The Forbidden Arm Server that is Banned in the US


Huawei TaiShan 200 OCP NIC 3.0 Slots

There are two OCP NIC 3.0 slots on the rear of the motherboard. One of them is unpopulated in our system.

Huawei TaiShan 200 2280 Empty OCP NIC 3.0 Slot
Huawei TaiShan 200 2280 Empty OCP NIC 3.0 Slot

The second one holds what is perhaps the most interesting OCP NIC 3.0 card we have seen, at least in the quad 1GbE configuration.

Huawei TaiShan 200 2280 4x Realtek RTL8211 OCP NIC 3.0 Card In 1
Huawei TaiShan 200 2280 4x Realtek RTL8211 OCP NIC 3.0 Card In 1

This card does not use an Intel i350 NIC to provide four 1GbE ports as we see in most servers. We also do not have an array of Intel i210 NICs that we see on low-end servers. There are no Broadcom or Marvell equivalents either. Instead, we get four Realtek NICs.

Huawei TaiShan 200 2280 4x Realtek RTL8211 OCP NIC 3.0 Card Out 1
Huawei TaiShan 200 2280 4x Realtek RTL8211 OCP NIC 3.0 Card Out 1

This card has four RTL8211 1GbE NICs. That is somewhat laughable as the card is also set up with an OCP NIC 3.0 x16 connector designed for many times that bandwidth. Normally we see RTL8211 NICs on low-end desktop PCs such as in the sub $200 segment. It is very uncommon to see these in dual-socket servers except sometimes as PHYs for a management port.

Huawei TaiShan 200 2280 4x Realtek RTL8211 OCP NIC 3.0 Card Out 2
Huawei TaiShan 200 2280 4x Realtek RTL8211 OCP NIC 3.0 Card Out 2

On the topic of management, that is equally as intriguing. One can see that the management board is between the two OCP NIC 3.0 slots, and that is what we will look at next.

Huawei TaiShan 200 Management

The management board has the BMC as well as provides features such as the rear I/O’s management port, RJ45 serial port, USB ports, and VGA port. It is not designed to be as easily swapped as the OCP NIC 3.0 cards, but one can see it is using a similar edge connector. This is more designed to be customized during the server’s build.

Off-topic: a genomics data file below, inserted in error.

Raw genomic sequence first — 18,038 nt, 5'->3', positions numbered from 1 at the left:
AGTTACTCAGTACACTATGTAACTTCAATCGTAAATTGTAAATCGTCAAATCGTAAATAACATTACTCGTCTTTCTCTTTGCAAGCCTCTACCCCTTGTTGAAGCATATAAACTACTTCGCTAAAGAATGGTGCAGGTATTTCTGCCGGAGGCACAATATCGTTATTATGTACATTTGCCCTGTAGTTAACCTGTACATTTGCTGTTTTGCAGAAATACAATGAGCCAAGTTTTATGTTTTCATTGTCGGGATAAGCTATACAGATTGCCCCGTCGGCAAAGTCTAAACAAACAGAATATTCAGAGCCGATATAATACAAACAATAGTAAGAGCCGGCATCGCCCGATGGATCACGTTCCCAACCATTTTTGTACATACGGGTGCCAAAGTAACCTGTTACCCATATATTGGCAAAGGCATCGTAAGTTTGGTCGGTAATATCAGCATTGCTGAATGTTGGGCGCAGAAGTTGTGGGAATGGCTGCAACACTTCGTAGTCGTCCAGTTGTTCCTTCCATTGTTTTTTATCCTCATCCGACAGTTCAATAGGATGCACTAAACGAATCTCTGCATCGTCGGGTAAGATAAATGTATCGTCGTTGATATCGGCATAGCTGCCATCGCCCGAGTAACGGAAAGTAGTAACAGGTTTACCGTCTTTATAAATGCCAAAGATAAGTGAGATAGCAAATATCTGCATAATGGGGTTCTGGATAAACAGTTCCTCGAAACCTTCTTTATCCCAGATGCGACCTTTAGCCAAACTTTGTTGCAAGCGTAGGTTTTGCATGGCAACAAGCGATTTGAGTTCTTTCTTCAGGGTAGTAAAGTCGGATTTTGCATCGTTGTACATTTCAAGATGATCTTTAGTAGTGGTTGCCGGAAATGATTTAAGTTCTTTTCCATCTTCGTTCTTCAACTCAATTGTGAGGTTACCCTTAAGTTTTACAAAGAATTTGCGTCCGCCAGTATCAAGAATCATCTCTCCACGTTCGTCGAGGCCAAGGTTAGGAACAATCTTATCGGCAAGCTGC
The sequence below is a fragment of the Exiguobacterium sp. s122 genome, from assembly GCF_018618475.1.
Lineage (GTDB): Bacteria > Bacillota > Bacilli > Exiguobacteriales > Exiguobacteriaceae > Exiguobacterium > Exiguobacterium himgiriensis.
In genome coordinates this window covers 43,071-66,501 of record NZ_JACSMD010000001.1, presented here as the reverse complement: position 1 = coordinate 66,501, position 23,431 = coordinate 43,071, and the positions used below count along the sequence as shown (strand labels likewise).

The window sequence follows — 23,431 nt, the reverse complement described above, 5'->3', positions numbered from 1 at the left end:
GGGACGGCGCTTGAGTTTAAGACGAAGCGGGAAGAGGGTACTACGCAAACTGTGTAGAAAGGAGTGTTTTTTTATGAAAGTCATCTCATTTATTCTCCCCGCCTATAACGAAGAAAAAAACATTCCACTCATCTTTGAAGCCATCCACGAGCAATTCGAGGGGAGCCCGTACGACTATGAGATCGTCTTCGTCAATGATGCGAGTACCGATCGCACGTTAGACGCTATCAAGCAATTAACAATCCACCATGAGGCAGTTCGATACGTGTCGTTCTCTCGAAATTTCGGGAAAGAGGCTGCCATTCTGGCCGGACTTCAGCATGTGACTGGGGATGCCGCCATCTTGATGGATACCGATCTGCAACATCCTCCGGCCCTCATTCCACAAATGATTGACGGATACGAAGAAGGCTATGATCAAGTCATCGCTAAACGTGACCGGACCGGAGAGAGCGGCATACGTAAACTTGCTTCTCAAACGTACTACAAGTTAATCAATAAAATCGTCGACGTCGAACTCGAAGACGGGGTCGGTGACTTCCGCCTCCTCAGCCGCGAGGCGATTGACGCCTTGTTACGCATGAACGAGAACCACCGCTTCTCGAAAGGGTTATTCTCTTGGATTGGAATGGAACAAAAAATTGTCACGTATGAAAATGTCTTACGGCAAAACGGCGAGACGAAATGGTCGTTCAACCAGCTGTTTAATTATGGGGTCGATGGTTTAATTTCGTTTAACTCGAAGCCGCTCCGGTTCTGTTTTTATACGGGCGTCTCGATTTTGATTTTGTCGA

Huawei TaiShan 200 2280 BMC 2
Huawei TaiShan 200 2280 BMC 2

The card is most notable because of the chip that is on it. This is a HiSilicon Hi3052. Our best guess is that this is the BMC. We can see a Realtek NIC, storage, and DRAM next to it, similar to what we would see with an ASPEED series BMC.

Huawei TaiShan 200 2280 BMC 1
Huawei TaiShan 200 2280 BMC 1

There are some strange things about this chip. One is that searching “HiSilicon Hi3052” does not yield any results on Google. Simply “Hi3052” gets us HI-3052 a hexene copolymer for injection molding. This appears to be a chip without documentation.

Next, let us look at the block diagram and the Kunpeng 920 CPUs.


  1. Interesting read. Very strange that the BMC chip is undocumented. Furthermore in the blockdiagram they talk about a different model chip.

    I did spot a small error in the writing:

    Lenovo servers are probably a step above Huawei, then this Huawei server.

  2. You may not have gotten far enough along in this test for the question be applicable, but does STH routinely monitor network-connected devices for “unexpected” traffic?

  3. @Joeri – I made that a bit clearer. I agree it was chewy wording.

    @Bob Niland – we are not tooled to check like a security research firm is. I would expect what you are looking for is rather sophisticated and we do not have a team that can sift through live traffic for days.